Instead of trying to change the new workforce to follow a law firm's existing processes and procedures, perhaps it's time for firms to start changing their processes and procedures to better accommodate the mentality of this next generation of lawyers, says Christopher Imperiale, a law firm adviser with Berdon LLP.
The beginning of 2017 brings with it significant changes to the government as a whole and the U.S. Department of Justice in particular, but one constant in this time of change is the U.S. Attorney’s Office for the Southern District of New York. Recent developments reflect a seal of approval for that office’s aggressive enforcement approach under Preet Bharara, says Nicholas Lewis of McGuireWoods LLP.
Trying to prognosticate what President-elect Donald Trump will do is very difficult. But assuming he does seek to implement change at the U.S. Environmental Protection Agency, if it's perceived as backing off of environmental enforcement, private parties will step in and cases will likely be even more expensive, more problematic and more unreasonable than those brought by the EPA and the states, says Mitchell Klein of Snell & Wilmer LLP.
Nuclear energy has fallen on hard times in the United States. Operating costs are high, while natural gas is abundant and cheap. So what will the Trump administration mean for nuclear generation? The president-elect seems uninterested in carbon-free nuclear power as a means to fight climate change, but job creation could justify the construction of new nuclear plants, say David Repka and Tyson Smith of Winston & Strawn LLP.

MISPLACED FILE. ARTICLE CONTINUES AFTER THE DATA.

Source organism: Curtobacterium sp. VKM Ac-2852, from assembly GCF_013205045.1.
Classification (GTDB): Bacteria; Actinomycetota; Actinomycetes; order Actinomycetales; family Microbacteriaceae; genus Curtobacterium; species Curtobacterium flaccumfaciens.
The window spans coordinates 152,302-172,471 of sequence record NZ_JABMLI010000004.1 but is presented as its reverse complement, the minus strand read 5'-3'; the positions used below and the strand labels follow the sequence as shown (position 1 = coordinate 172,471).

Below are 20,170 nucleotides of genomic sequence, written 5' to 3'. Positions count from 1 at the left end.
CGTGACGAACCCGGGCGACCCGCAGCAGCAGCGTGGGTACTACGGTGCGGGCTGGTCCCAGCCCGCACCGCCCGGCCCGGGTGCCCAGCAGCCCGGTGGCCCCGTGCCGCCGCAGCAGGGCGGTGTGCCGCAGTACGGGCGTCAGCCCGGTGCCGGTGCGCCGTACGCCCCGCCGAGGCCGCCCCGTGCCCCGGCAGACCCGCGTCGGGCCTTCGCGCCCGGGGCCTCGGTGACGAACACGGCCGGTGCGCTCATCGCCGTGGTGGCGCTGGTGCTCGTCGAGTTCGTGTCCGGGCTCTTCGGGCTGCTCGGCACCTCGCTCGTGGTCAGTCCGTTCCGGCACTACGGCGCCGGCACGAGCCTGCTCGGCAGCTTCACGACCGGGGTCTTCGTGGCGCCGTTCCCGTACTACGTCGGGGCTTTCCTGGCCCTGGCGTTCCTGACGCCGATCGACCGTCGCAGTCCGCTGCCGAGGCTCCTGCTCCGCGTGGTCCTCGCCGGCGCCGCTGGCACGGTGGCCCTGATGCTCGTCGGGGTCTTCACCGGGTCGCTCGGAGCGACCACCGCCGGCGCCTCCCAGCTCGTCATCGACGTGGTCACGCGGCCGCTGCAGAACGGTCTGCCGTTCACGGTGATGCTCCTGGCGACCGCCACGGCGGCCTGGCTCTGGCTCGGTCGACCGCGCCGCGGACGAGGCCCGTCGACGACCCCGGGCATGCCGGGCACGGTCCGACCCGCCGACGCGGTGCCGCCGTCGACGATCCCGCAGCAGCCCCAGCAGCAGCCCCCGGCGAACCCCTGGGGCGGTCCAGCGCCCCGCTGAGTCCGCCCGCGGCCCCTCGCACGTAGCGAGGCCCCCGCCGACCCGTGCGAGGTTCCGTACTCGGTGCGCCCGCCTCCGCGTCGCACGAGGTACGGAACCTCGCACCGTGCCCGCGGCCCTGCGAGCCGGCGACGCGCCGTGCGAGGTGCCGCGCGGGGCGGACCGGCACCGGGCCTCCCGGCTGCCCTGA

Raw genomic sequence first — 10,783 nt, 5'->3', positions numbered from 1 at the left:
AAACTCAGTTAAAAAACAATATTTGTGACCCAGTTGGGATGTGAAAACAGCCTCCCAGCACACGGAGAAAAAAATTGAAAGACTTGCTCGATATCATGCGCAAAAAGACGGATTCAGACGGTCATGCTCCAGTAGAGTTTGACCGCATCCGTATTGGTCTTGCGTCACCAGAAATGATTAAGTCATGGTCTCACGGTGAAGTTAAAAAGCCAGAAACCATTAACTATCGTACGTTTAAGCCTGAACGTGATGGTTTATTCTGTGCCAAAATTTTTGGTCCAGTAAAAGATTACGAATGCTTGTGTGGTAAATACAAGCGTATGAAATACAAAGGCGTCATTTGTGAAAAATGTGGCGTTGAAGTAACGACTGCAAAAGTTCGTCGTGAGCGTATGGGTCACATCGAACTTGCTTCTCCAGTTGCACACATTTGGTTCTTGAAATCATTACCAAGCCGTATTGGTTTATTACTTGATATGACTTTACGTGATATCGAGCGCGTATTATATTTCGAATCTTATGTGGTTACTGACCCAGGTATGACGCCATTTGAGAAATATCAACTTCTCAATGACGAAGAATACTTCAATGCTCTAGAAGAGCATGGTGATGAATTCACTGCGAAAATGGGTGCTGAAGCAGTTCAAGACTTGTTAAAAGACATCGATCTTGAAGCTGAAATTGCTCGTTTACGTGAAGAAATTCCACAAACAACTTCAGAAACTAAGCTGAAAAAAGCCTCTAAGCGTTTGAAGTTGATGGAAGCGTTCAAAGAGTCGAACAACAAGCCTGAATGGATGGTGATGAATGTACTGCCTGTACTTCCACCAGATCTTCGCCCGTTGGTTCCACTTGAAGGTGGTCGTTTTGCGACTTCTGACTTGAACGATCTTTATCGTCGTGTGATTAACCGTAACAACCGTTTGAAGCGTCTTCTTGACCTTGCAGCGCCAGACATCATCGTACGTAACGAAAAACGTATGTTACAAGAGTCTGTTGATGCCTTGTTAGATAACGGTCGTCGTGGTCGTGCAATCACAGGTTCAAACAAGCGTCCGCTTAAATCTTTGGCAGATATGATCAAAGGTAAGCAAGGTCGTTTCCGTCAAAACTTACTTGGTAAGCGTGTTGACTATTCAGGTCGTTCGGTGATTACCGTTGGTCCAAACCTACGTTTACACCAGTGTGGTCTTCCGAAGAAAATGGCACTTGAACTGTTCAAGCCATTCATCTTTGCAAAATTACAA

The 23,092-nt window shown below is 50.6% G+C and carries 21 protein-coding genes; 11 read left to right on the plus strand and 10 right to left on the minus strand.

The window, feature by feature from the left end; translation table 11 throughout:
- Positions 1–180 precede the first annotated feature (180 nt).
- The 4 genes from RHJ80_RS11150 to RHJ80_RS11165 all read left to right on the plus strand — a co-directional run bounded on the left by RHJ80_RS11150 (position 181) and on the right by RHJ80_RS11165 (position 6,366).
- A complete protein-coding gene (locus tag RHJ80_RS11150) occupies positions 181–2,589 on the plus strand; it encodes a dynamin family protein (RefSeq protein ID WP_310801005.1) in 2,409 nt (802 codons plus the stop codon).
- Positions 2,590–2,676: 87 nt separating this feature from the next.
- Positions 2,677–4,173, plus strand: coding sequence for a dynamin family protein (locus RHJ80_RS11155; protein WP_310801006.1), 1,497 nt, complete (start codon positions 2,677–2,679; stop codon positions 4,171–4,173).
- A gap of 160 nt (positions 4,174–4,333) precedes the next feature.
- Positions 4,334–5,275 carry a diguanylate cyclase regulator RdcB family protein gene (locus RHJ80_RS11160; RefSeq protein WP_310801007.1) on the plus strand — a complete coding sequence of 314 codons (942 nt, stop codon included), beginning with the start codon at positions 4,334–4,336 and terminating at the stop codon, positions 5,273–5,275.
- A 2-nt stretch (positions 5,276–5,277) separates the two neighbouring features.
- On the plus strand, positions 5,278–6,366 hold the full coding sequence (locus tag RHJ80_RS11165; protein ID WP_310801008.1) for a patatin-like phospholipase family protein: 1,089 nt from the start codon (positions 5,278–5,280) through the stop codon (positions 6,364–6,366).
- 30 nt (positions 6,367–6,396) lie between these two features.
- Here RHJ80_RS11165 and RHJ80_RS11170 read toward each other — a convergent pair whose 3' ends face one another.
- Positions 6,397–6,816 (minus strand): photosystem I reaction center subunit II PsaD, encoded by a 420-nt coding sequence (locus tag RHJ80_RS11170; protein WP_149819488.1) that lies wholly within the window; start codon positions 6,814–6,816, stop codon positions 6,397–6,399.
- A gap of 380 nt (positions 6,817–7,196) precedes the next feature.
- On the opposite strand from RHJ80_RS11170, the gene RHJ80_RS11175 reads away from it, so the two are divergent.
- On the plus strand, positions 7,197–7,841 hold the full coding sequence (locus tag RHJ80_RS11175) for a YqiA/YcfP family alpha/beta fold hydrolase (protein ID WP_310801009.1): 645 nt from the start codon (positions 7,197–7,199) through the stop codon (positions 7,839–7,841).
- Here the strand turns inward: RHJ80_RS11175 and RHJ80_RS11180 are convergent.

In this weekly column, real-life New York City jury consultant and psychologist Roy Futterman parses fact from fiction in "Bull," the new TV series airing on CBS about a fictional NYC jury consultant/psychologist. Spoiler alert ...
As home to high art auction prices and hefty sales and use taxes, New York City has seen its share of art-related tax fraud. Now, as law enforcement scrutinizes tax compliance in the art world, collectors may wish to avoid New York sales taxes legally, by shipping their purchases to a domestic freeport, say Desiree Moore and Blaise Niosi of K&L Gates LLP.
Every year, statistics reveal very little change in the number of women and minorities in the ranks of partnership. So how do law firms change this painfully slow rate of progress? It takes more than adding a diversity policy or a women’s leadership program to the current law firm business model, says Lucia Chiocchio, co-chair of Cuddy & Feder LLP's telecommunications and land use, zoning & development groups.
President-elect Donald Trump just won a libel case against a critic — for the very same reason that real estate developer Donald Trump lost a libel case against a critic more than 30 years ago. But the new case, and the atmosphere of the 2016 presidential campaign, may significantly alter libel law, says Mark Sableman of Thompson Coburn LLP.
After a full year in effect, the amended Federal Rule of Civil Procedure 37(e) has been tested in a variety of district courts. A sampling of these decisions reveals that courts seem to be adhering closely to the amended rule and ordering adverse inference instructions only where there was intent to deprive another party of access to relevant information, say Carrie Amezcua and Samantha Southall of Buchanan Ingersoll & Rooney PC.